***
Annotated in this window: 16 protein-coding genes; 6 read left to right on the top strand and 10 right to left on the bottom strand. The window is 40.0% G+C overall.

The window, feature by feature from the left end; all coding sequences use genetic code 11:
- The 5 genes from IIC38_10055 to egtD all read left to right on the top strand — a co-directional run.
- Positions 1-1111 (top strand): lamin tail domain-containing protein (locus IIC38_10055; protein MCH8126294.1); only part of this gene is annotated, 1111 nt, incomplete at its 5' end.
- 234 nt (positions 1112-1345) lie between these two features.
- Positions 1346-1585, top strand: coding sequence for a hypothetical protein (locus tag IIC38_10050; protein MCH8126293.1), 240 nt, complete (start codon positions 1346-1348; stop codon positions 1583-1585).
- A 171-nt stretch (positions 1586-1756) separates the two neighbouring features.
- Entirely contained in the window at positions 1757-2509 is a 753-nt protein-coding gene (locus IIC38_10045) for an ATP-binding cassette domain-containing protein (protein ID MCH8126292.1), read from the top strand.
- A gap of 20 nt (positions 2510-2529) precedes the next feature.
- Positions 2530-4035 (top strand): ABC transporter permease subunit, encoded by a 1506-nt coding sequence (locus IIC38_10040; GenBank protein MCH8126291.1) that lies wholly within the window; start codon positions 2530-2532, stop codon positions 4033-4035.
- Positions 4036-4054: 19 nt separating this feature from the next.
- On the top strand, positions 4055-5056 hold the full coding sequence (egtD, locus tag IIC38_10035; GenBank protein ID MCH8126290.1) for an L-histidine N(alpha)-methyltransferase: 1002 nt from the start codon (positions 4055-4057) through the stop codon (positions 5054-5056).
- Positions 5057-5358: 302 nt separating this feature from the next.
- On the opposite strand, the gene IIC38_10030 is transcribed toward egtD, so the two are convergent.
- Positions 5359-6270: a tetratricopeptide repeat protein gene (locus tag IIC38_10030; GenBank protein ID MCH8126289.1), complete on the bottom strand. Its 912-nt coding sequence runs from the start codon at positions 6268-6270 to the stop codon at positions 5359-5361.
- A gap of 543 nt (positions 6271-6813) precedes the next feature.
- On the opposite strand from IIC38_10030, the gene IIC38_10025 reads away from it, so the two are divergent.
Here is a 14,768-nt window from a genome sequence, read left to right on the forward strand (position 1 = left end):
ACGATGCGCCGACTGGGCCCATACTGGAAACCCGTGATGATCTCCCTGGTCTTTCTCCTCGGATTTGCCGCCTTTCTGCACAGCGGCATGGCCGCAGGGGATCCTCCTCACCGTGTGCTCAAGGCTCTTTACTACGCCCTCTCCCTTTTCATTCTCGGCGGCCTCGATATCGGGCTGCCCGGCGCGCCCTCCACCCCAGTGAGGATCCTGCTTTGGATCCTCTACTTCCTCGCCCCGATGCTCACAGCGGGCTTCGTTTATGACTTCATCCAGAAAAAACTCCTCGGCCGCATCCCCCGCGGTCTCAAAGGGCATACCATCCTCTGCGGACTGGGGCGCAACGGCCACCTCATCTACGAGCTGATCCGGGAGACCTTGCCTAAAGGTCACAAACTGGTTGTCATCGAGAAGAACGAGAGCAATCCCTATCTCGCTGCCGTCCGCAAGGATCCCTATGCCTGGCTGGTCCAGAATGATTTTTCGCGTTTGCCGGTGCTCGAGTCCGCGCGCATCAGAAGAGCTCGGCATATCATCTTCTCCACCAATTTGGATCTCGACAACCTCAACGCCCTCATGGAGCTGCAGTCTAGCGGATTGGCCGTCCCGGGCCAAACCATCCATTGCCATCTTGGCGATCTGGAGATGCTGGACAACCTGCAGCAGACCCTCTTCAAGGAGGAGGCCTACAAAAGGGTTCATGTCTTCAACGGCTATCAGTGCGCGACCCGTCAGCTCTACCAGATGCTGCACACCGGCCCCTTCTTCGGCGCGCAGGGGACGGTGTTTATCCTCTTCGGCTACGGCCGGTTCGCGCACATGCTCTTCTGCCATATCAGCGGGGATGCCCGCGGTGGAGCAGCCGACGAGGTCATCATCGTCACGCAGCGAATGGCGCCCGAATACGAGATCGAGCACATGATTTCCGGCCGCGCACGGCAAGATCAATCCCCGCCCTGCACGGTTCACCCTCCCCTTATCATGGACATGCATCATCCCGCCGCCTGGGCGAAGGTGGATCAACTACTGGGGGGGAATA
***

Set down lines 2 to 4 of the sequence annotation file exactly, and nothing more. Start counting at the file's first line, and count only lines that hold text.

The window, feature by feature from the left end; all coding sequences use genetic code 11:
- The 5 genes from IIC38_10055 to egtD all read left to right on the top strand — a co-directional run.
- Positions 1-1111 (top strand): lamin tail domain-containing protein (locus IIC38_10055; protein MCH8126294.1); only part of this gene is annotated, 1111 nt, incomplete at its 5' end.